Average per return – 10.5
Punt return TDs – 0

Punts – 2
Punting yards – 122
Punting average – 61.0
Longest punt – 76 yards

Awards & Honors:
1st team All-NFL: League, UPI, Chicago Daily News, Collyers Eye, Green Bay Press-Gazette

Giants went 9-3 to finish first in th NFL Eastern Division. Lost NFL Championship to Detroit Lions (26-7).

Aftermath:
Danowski spent another five seasons with the Giants. He led the NFL in passing one more time and led New York to another league title in 1938. Danowski left the Giants in 1940 and played for the Jersey City Giants of the minor league American Football Association, leading the circuit in passing as he threw for 732 yards and 7 TDs. He saw limited action in a return to the NFL Giants in 1941, his last pro season. Overall in the NFL Danowski passed for 3817 yards  and 37 touchdowns. He received consensus first-team All-NFL honors twice. Danowski served in the Navy during World War II. He returned to become Fordham’s head coach from 1946-54.


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Highlighted Years features players who were consensus first-team All-League* selections or league* or conference** leaders in the following statistical categories:

Rushing: Yards, TDs (min. 10)
Passing: Yards, Completion Pct., Yards per Attempt, TDs, Rating
Receiving: Catches, Yards, TDs (min. 10)
Scoring: TDs, Points, Field Goals (min. 5)
All-Purpose: Total Yards
Defense: Interceptions, Sacks
Kickoff Returns: Average
Punt Returns: Average
Punting: Average

*Leagues include NFL (1920 to date), AFL (1926), AFL (1936-37), AAFC (1946-49), AFL (1960-69), WFL (1974-75), USFL (1983-85)

**NFC/AFC since 1970

April 26, 2017

Highlighted Year: Mel Gray, 1987

Running Back/Kick Returner, New Orleans Saints


Age: 26
4th season in pro football, 2nd in NFL & with Saints
College: Purdue
Height: 5’9”   Weight: 166

Prelude:
As a Purdue running back Gray rushed for 1765 yards and 15 touchdowns and caught 53 passes for another 437 yards and a TD. Chosen by the Chicago Blitz in the seventh round of the 1984 USFL draft, Gray alternated with Kevin Nelson and Kevin Mack and ran for 625 yards on 133 attempts as a rookie (4.7 avg.),added 27 pass receptions for another 288 yards (10.7 avg.), and returned 20 kickoffs for a 16.6-yard average.   Gray scored the winning TD in the third overtime period in a playoff game against the Michigan Panthers and sufferered a broken arm on the play. He followed up with 526 rushing yards in 1985 along with 20 catches for 101 yards and an 18.5 average on 11 kickoff returns. With the demise of the USFL, where he compiled1151 yards on 258 carries (4.5 avg.), 389 yards on 47 pass receptions, and a 17.3-yard average on 31 kickoff returns, he moved on to the Saints, who chose him in the second round of the 1984 NFL supplemental draft.   Used almost exclusively as a kick returner, Gray averaged 27.9 yards on 31 kickoff returns in 1986 that included a touchdown.



1987 Season Summary
Appeared in 12 of 15 games
[Bracketed numbers indicate league rank in Top 20]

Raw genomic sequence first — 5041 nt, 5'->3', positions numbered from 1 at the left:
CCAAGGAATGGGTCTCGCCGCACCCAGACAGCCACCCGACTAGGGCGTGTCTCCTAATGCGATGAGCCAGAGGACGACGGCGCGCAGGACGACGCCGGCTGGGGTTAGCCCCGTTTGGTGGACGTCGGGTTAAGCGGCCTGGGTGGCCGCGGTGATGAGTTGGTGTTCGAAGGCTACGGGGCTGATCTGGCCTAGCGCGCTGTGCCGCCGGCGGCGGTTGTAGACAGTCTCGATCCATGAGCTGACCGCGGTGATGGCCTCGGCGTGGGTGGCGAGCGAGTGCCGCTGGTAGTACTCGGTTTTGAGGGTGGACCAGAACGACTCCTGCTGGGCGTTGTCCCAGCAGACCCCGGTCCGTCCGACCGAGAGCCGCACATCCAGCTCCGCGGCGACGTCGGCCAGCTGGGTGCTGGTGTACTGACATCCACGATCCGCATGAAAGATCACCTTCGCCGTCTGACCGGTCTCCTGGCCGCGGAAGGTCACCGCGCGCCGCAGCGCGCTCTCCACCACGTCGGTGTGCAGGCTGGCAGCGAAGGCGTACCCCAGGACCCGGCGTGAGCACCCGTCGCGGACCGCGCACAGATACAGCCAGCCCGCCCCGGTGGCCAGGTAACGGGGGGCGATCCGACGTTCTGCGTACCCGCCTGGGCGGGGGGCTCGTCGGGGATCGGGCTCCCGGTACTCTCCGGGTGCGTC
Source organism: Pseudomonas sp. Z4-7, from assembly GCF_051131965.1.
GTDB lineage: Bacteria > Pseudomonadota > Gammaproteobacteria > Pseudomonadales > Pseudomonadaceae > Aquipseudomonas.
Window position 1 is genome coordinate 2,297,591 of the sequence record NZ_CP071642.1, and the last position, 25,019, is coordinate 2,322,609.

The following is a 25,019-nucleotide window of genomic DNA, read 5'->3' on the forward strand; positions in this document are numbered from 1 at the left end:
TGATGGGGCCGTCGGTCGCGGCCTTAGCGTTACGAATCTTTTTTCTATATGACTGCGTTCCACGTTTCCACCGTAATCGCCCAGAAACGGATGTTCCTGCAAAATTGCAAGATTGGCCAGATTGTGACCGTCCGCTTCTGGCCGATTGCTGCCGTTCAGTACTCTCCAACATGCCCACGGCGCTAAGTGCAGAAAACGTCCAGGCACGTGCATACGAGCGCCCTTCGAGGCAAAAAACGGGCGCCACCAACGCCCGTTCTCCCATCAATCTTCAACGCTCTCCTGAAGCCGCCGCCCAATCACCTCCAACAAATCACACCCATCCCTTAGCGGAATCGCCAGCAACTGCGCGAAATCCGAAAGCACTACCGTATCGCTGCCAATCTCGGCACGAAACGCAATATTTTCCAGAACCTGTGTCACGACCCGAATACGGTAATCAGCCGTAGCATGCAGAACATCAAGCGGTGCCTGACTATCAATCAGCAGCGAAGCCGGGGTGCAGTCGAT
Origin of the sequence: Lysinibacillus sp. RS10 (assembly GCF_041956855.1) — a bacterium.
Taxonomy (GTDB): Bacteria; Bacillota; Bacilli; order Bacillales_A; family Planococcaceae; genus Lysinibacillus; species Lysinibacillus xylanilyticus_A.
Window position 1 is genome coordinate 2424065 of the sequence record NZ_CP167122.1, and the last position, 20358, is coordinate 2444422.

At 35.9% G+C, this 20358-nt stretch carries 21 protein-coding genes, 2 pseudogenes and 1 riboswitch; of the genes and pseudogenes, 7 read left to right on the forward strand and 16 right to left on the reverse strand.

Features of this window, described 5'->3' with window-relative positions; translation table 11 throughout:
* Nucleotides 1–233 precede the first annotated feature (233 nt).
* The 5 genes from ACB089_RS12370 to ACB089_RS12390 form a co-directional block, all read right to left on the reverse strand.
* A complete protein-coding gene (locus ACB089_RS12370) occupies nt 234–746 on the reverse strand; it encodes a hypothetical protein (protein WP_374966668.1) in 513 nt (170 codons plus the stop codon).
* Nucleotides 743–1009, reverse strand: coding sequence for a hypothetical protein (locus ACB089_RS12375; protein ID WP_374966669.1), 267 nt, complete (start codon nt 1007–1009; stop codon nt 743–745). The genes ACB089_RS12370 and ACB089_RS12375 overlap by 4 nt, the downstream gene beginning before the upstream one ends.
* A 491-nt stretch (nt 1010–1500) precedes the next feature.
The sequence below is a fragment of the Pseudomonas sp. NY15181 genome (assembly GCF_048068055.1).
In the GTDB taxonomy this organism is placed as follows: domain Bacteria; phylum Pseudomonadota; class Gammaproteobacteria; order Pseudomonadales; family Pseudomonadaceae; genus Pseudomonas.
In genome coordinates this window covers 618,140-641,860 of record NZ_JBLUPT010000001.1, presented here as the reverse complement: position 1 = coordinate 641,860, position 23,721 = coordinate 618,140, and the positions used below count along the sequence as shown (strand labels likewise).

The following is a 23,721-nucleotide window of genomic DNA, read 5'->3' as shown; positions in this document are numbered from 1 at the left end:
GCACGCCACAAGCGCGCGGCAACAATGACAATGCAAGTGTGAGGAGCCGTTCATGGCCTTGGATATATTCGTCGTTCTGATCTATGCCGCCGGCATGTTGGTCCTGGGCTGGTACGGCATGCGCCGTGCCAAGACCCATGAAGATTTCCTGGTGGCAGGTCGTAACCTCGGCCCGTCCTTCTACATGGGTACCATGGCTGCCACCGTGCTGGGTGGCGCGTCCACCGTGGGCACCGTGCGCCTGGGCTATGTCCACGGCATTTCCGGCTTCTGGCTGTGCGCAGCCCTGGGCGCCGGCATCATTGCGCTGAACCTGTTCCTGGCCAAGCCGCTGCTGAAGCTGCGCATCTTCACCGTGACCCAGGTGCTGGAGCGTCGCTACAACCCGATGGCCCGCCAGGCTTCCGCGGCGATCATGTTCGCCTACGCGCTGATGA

Kickoff Returns
Returns – 30 [6]
Yards – 636 [6]
Most yards, game – 108 (on 5 ret.) vs. Cleveland 9/13
Average per return – 21.2 [16]
TDs – 0
Longest return – 43 yards

Punt Returns
Returns – 24 [11, tied with Scott Schwedes, Bobby Futrell & Kenny Johnson]
Yards – 352 [7]
Most yards, game – 130 (on 2 ret.) vs. Tampa Bay 12/6
Average per return – 14.7 [1]
TDs – 0
Longest return – 80 yards

Pass Receiving
Receptions – 6        
Yards – 30
Average gain – 5.0
TDs – 0

Rushing
Attempts – 8
Yards – 37
Average gain – 4.6
TDs – 1

Scoring
TDs – 1
Points – 6

Postseason: 1 G (NFC Wild Card playoff vs. Minnesota)
Kickoff returns – 1
Kickoff return yds. – 16
Kickoff return TDs – 0

Punt returns – 1
Punt return yds. – 0
Punt return TDs – 0

Awards & Honors:
1st team All-NFL: PFWA, Pro Football Weekly, Sporting News
1st team All-NFC: Pro Football Weekly

Saints went 12-3 to finish second in the NFC West in thestrike-shortened season (three games were played with replacement players) to finish second in the NFC West and qualified for the postseason as a wild card. Lost AFC Wild Card playoff to Minnesota Vikings (44-10).

Aftermath:
Gray spent one more season with New Orleans before signing with the Detroit Lions in 1989. He continued to excel as a kick returner leading the NFL with a 15.4-yard punt return average and 25.8-yard kickoff return average in1991 and a 28.4-yard kickoff return average in 1994. He moved on to the Houston Oilers in 1995 and split his last season in 1997 between the Oilers and Philadelphia Eagles.Overall in the NFL, Gray returned 421 kickoffs for an average of 24.3 yards with six touchdowns and 252 punts for a 10.9-yard average and another three TDs. He received consensus first-team All-NFL recognition three times, at least some All-NFL honors following five other seasons and was named to four Pro Bowls.

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Highlighted Years features players who were consensus first-team All-League* selections or league* or conference** leaders in the following statistical categories:

Rushing: Yards, TDs (min. 10)
Passing: Yards, Completion Pct., Yards per Attempt, TDs, Rating
Receiving: Catches, Yards, TDs (min. 10)
Scoring: TDs, Points, Field Goals (min. 5)
All-Purpose: Total Yards
Defense: Interceptions, Sacks
Kickoff Returns: Average
Punt Returns: Average
Punting: Average

*Leagues include NFL (1920 to date), AFL (1926), AFL (1936-37), AAFC (1946-49), AFL (1960-69), WFL (1974-75), USFL (1983-85)

**NFC/AFC since 1970

April 21, 2017

Highlighted Year: Stephen Gostkowski, 2008